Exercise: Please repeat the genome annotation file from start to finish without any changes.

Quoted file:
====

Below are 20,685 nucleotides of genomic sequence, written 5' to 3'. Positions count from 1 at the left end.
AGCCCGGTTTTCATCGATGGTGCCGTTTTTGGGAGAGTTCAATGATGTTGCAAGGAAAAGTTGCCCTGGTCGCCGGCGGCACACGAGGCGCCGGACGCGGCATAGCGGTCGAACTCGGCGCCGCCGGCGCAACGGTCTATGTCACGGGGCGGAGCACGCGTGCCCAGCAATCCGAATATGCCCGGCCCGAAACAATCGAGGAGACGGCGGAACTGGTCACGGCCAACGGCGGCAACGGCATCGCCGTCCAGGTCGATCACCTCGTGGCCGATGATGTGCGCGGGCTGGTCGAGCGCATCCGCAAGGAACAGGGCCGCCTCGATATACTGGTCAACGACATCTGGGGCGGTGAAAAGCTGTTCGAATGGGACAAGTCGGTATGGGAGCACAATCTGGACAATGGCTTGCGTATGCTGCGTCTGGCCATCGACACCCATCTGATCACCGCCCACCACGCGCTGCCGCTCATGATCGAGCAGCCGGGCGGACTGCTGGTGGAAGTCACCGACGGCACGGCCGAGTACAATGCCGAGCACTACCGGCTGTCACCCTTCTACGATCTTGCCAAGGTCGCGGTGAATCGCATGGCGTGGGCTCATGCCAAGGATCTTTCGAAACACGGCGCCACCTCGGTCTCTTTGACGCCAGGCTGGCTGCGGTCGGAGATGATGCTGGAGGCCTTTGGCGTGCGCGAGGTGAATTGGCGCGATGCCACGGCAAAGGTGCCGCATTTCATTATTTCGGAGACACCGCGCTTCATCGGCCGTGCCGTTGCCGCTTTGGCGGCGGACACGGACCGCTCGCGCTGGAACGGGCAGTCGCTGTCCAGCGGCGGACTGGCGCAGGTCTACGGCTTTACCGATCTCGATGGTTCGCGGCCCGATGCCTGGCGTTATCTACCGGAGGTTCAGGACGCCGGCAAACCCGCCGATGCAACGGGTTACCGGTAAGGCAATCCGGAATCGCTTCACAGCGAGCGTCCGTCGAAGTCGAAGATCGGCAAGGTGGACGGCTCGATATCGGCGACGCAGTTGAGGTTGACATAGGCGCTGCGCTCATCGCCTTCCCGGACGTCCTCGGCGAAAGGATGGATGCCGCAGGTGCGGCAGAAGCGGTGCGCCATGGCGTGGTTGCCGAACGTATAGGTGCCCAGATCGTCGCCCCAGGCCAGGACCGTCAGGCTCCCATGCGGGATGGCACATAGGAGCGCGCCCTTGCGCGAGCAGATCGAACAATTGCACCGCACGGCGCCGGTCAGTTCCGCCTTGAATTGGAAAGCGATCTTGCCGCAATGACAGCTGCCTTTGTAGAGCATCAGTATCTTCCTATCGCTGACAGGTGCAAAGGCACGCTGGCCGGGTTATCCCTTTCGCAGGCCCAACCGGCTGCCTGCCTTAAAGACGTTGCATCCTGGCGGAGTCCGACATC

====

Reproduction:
Below are 20,685 nucleotides of genomic sequence, written 5' to 3'. Positions count from 1 at the left end.
AGCCCGGTTTTCATCGATGGTGCCGTTTTTGGGAGAGTTCAATGATGTTGCAAGGAAAAGTTGCCCTGGTCGCCGGCGGCACACGAGGCGCCGGACGCGGCATAGCGGTCGAACTCGGCGCCGCCGGCGCAACGGTCTATGTCACGGGGCGGAGCACGCGTGCCCAGCAATCCGAATATGCCCGGCCCGAAACAATCGAGGAGACGGCGGAACTGGTCACGGCCAACGGCGGCAACGGCATCGCCGTCCAGGTCGATCACCTCGTGGCCGATGATGTGCGCGGGCTGGTCGAGCGCATCCGCAAGGAACAGGGCCGCCTCGATATACTGGTCAACGACATCTGGGGCGGTGAAAAGCTGTTCGAATGGGACAAGTCGGTATGGGAGCACAATCTGGACAATGGCTTGCGTATGCTGCGTCTGGCCATCGACACCCATCTGATCACCGCCCACCACGCGCTGCCGCTCATGATCGAGCAGCCGGGCGGACTGCTGGTGGAAGTCACCGACGGCACGGCCGAGTACAATGCCGAGCACTACCGGCTGTCACCCTTCTACGATCTTGCCAAGGTCGCGGTGAATCGCATGGCGTGGGCTCATGCCAAGGATCTTTCGAAACACGGCGCCACCTCGGTCTCTTTGACGCCAGGCTGGCTGCGGTCGGAGATGATGCTGGAGGCCTTTGGCGTGCGCGAGGTGAATTGGCGCGATGCCACGGCAAAGGTGCCGCATTTCATTATTTCGGAGACACCGCGCTTCATCGGCCGTGCCGTTGCCGCTTTGGCGGCGGACACGGACCGCTCGCGCTGGAACGGGCAGTCGCTGTCCAGCGGCGGACTGGCGCAGGTCTACGGCTTTACCGATCTCGATGGTTCGCGGCCCGATGCCTGGCGTTATCTACCGGAGGTTCAGGACGCCGGCAAACCCGCCGATGCAACGGGTTACCGGTAAGGCAATCCGGAATCGCTTCACAGCGAGCGTCCGTCGAAGTCGAAGATCGGCAAGGTGGACGGCTCGATATCGGCGACGCAGTTGAGGTTGACATAGGCGCTGCGCTCATCGCCTTCCCGGACGTCCTCGGCGAAAGGATGGATGCCGCAGGTGCGGCAGAAGCGGTGCGCCATGGCGTGGTTGCCGAACGTATAGGTGCCCAGATCGTCGCCCCAGGCCAGGACCGTCAGGCTCCCATGCGGGATGGCACATAGGAGCGCGCCCTTGCGCGAGCAGATCGAACAATTGCACCGCACGGCGCCGGTCAGTTCCGCCTTGAATTGGAAAGCGATCTTGCCGCAATGACAGCTGCCTTTGTAGAGCATCAGTATCTTCCTATCGCTGACAGGTGCAAAGGCACGCTGGCCGGGTTATCCCTTTCGCAGGCCCAACCGGCTGCCTGCCTTAAAGACGTTGCATCCTGGCGGAGTCCGACATC